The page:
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Music Review: Tim Woods – The Blues Sessions

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Tim Woods has been picking and playing the blues throughout his more than 25-year career but rather than rush to release an immature approximation of the music he loves, he opted to wait ‘til the time was right. The Blues Sessions, his debut disc, is the result of a six-month odyssey, with Woods travelling to Clarksdale, Atlanta, and Chicago, seeking the aid of some of his heroes in his quest for authenticity.

The results are impressive indeed. Woods has enlisted some genuine heavyweights, including David ‘Honeyboy’ Edwards, one of the last surviving originators of the Delta blues. Also on hand are the likes of guitarists John Primer and Big Jack Johnson, bassist Bob Stroger, drummer Kenny ‘Beedy Eyes’ Smith, and Michael Frank, the man behind Earwig Music, on harmonica. And that’s just the beginning – in total there are some sixteen participants along for Wood’s musical ride.

So there’s a great deal of living history involved in The Blues Sessions. Fortunately, Woods has his own ideas, and what could have been yet another dry and dusty tribute is instead a lively and vital collection that respects the music’s origins and originators while adding distinct touches that help carry tradition forward.

True, Woods is only responsible for one composition here – “World Comes Tumblin’ Down,” the slithery boogie that closes the disc. But while some covers stick closely to tradition – notably the three Honeyboy Edwards songs, acoustic affairs with Edwards himself handling the vocals – elsewhere there are elements of Woods’ jam-band background to add a somewhat more modern edge. Take Willie Dixon’s “It Don’t Make Sense You Can’t Make Peace” – with its spacey violin (courtesy of Joe Craven) and crunching beat that veers off into psychedelic territory, it’s an arrangement that might well have baffled the composer. And yet it works, as does Wood’s somewhat jazzy rendition of Dixon’s “Spoonful,” here an acoustic romp featuring Woods’ and Eric Noden’s guitars, with Smith adding understated percussion.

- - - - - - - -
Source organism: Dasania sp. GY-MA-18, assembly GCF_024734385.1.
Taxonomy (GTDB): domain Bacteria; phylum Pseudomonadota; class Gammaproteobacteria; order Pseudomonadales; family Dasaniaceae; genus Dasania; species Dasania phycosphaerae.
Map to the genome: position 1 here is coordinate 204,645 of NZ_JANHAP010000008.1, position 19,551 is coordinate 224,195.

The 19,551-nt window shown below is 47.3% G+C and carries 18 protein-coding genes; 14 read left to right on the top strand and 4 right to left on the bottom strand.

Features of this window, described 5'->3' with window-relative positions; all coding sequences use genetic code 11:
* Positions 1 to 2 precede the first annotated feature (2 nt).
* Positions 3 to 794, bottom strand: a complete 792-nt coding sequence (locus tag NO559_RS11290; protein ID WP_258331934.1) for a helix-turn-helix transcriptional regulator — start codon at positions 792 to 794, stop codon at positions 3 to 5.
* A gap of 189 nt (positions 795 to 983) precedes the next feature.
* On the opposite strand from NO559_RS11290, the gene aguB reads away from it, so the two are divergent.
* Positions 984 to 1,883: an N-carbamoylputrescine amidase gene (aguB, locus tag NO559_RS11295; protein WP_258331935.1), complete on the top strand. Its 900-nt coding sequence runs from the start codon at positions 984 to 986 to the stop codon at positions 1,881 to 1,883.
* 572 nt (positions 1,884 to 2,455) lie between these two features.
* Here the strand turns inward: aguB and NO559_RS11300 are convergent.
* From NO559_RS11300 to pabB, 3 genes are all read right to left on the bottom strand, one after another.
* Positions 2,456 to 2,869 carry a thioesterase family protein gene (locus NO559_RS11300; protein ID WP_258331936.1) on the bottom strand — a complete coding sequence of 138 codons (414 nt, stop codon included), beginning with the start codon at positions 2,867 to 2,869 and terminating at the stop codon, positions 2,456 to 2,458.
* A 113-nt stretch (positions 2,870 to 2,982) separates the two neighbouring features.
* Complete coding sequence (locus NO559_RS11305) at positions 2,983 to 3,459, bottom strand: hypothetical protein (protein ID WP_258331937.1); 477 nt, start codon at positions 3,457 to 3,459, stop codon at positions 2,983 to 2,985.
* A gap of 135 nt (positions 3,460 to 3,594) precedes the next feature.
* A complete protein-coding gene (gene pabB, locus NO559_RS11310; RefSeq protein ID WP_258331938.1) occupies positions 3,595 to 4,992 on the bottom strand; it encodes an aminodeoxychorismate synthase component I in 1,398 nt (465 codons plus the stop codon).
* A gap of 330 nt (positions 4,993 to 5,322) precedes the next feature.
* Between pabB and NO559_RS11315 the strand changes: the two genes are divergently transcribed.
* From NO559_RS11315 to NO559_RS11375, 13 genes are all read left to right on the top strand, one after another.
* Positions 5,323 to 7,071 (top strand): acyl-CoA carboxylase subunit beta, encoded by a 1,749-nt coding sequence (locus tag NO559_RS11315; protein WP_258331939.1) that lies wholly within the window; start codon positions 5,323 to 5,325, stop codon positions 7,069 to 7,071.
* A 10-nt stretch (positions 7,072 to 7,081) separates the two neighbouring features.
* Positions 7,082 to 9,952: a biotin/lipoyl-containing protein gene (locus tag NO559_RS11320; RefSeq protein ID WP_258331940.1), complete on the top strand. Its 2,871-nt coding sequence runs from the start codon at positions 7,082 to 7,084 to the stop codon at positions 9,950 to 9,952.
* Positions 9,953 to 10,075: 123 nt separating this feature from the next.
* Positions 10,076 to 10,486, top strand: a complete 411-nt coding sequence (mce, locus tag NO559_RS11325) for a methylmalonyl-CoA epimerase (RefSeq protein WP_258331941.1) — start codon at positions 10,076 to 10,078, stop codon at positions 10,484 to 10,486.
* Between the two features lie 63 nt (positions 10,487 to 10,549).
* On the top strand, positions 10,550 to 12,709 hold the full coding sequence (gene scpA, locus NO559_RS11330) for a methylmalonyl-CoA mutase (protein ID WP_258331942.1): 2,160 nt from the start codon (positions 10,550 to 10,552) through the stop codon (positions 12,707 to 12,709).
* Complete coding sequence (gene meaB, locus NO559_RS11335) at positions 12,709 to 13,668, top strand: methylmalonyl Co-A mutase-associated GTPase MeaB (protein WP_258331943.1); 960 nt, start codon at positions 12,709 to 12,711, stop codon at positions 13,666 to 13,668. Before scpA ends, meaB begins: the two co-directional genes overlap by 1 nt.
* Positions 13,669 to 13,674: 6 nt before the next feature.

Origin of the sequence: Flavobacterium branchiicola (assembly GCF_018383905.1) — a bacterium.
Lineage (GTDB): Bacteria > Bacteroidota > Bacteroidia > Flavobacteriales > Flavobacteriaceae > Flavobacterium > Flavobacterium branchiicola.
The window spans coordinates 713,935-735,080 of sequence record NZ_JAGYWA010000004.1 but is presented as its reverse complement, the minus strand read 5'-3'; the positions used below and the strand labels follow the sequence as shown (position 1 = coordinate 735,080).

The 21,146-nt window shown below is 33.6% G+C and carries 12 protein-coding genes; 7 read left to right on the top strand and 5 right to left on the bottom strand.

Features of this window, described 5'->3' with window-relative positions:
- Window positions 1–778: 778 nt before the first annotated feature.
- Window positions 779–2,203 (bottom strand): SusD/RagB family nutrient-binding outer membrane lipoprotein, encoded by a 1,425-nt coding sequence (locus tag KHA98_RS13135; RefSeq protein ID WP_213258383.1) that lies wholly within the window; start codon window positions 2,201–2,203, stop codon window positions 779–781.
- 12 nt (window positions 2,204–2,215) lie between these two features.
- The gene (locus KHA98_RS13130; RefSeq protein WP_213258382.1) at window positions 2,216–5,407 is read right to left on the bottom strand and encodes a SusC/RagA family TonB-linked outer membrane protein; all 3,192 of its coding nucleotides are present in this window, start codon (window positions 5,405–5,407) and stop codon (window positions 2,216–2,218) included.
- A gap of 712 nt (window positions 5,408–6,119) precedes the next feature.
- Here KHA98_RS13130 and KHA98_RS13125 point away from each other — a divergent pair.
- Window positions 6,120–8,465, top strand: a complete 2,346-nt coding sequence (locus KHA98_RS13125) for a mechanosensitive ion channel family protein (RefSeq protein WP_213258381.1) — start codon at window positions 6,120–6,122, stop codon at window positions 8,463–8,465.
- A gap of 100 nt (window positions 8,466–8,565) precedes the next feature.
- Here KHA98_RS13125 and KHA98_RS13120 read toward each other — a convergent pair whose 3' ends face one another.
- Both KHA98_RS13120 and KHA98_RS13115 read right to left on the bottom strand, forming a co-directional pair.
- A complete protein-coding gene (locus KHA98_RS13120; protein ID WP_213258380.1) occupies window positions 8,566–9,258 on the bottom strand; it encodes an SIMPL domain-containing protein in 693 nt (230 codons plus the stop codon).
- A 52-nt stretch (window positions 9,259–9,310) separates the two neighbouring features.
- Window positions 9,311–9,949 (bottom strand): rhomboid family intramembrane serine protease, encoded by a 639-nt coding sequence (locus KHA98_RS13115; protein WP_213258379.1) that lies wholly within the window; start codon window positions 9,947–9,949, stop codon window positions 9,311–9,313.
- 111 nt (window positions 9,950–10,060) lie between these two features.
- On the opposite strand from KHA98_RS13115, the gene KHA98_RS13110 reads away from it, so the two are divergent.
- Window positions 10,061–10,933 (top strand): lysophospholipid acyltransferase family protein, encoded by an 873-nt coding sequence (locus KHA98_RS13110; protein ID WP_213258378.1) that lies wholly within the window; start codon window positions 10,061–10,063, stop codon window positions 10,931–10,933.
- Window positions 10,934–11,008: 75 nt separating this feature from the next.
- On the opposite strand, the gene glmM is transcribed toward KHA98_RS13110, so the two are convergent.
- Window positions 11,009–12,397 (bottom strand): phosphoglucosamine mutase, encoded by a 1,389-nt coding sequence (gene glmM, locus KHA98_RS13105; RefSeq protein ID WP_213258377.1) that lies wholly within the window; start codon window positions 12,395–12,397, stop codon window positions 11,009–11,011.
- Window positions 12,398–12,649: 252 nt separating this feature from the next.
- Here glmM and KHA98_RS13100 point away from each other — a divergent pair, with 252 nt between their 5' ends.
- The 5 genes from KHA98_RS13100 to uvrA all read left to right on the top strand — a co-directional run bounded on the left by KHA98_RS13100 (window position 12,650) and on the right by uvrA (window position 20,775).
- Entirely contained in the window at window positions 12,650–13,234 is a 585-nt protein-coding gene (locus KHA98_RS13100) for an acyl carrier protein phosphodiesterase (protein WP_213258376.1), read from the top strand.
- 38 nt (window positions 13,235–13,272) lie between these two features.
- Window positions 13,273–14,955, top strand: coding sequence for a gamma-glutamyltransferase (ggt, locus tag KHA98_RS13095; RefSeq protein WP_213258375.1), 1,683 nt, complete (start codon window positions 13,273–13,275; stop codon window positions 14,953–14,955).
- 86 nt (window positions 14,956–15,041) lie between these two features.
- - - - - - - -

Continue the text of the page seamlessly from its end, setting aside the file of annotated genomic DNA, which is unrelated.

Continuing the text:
Dixon the songwriter is well represented here, with Woods tackling “Do The Do” and “Built For Comfort” as well. Other highlights include a romp through Big Jack Johnson’s ”Clarksdale Boogie,” with Johnson himself trading licks with Woods, and Edwards’ “Wind Howlin’ Blues,” a tune last recorded in 1942.

Woods is a fine guitarist, and the friends on board all live and breathe this music, so instrumental performances throughout are uniformly first-rate. And Woods is an eminently adequate vocalist, though there are occasional moments when he comes across as a bit more earnest than accomplished. (But then who could hold a candle to the quiet dignity Edwards brings to his two righteously ragged vocal performances?).  And Woods’ respect for the music and his energetic approach more than make up for any minor quibbles.

A fine and spirited outing that balances sincerity with musical exuberance, this one’s a winner. Here’s hoping we’ll be hearing much more from Tim Woods!

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